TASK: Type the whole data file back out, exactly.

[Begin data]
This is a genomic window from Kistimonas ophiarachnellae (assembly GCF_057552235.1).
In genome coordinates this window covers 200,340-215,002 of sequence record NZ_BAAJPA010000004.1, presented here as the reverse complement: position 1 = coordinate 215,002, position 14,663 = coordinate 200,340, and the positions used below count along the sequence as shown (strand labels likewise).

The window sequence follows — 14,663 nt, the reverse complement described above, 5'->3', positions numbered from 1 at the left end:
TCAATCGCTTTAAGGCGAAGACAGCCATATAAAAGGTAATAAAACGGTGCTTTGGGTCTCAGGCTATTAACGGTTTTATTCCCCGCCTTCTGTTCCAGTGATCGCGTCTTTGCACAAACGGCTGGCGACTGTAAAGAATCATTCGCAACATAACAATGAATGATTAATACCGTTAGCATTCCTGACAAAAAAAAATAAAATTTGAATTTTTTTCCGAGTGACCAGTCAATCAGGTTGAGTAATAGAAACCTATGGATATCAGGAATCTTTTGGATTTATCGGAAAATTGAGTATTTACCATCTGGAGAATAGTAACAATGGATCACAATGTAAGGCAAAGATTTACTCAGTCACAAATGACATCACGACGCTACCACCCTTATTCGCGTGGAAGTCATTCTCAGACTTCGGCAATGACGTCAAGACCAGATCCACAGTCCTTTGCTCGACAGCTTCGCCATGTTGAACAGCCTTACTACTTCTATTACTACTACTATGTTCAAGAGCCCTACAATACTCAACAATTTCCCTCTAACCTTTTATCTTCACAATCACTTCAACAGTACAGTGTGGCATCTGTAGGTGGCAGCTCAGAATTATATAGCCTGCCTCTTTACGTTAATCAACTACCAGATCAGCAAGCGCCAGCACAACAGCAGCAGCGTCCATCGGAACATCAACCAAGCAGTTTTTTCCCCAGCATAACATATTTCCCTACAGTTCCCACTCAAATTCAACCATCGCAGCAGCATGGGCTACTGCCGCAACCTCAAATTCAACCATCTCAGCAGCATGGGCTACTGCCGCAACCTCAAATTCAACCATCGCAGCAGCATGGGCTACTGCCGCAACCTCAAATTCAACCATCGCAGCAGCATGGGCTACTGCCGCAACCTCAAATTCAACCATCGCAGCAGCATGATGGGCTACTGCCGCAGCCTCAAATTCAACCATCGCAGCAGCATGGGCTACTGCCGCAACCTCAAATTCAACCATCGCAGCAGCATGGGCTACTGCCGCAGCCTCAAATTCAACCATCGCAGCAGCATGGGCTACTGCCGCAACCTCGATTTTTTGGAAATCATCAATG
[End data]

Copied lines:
This is a genomic window from Kistimonas ophiarachnellae (assembly GCF_057552235.1).
In genome coordinates this window covers 200,340-215,002 of sequence record NZ_BAAJPA010000004.1, presented here as the reverse complement: position 1 = coordinate 215,002, position 14,663 = coordinate 200,340, and the positions used below count along the sequence as shown (strand labels likewise).

The window sequence follows — 14,663 nt, the reverse complement described above, 5'->3', positions numbered from 1 at the left end:
TCAATCGCTTTAAGGCGAAGACAGCCATATAAAAGGTAATAAAACGGTGCTTTGGGTCTCAGGCTATTAACGGTTTTATTCCCCGCCTTCTGTTCCAGTGATCGCGTCTTTGCACAAACGGCTGGCGACTGTAAAGAATCATTCGCAACATAACAATGAATGATTAATACCGTTAGCATTCCTGACAAAAAAAAATAAAATTTGAATTTTTTTCCGAGTGACCAGTCAATCAGGTTGAGTAATAGAAACCTATGGATATCAGGAATCTTTTGGATTTATCGGAAAATTGAGTATTTACCATCTGGAGAATAGTAACAATGGATCACAATGTAAGGCAAAGATTTACTCAGTCACAAATGACATCACGACGCTACCACCCTTATTCGCGTGGAAGTCATTCTCAGACTTCGGCAATGACGTCAAGACCAGATCCACAGTCCTTTGCTCGACAGCTTCGCCATGTTGAACAGCCTTACTACTTCTATTACTACTACTATGTTCAAGAGCCCTACAATACTCAACAATTTCCCTCTAACCTTTTATCTTCACAATCACTTCAACAGTACAGTGTGGCATCTGTAGGTGGCAGCTCAGAATTATATAGCCTGCCTCTTTACGTTAATCAACTACCAGATCAGCAAGCGCCAGCACAACAGCAGCAGCGTCCATCGGAACATCAACCAAGCAGTTTTTTCCCCAGCATAACATATTTCCCTACAGTTCCCACTCAAATTCAACCATCGCAGCAGCATGGGCTACTGCCGCAACCTCAAATTCAACCATCTCAGCAGCATGGGCTACTGCCGCAACCTCAAATTCAACCATCGCAGCAGCATGGGCTACTGCCGCAACCTCAAATTCAACCATCGCAGCAGCATGGGCTACTGCCGCAACCTCAAATTCAACCATCGCAGCAGCATGATGGGCTACTGCCGCAGCCTCAAATTCAACCATCGCAGCAGCATGGGCTACTGCCGCAACCTCAAATTCAACCATCGCAGCAGCATGGGCTACTGCCGCAGCCTCAAATTCAACCATCGCAGCAGCATGGGCTACTGCCGCAACCTCGATTTTTTGGAAATCATCAATG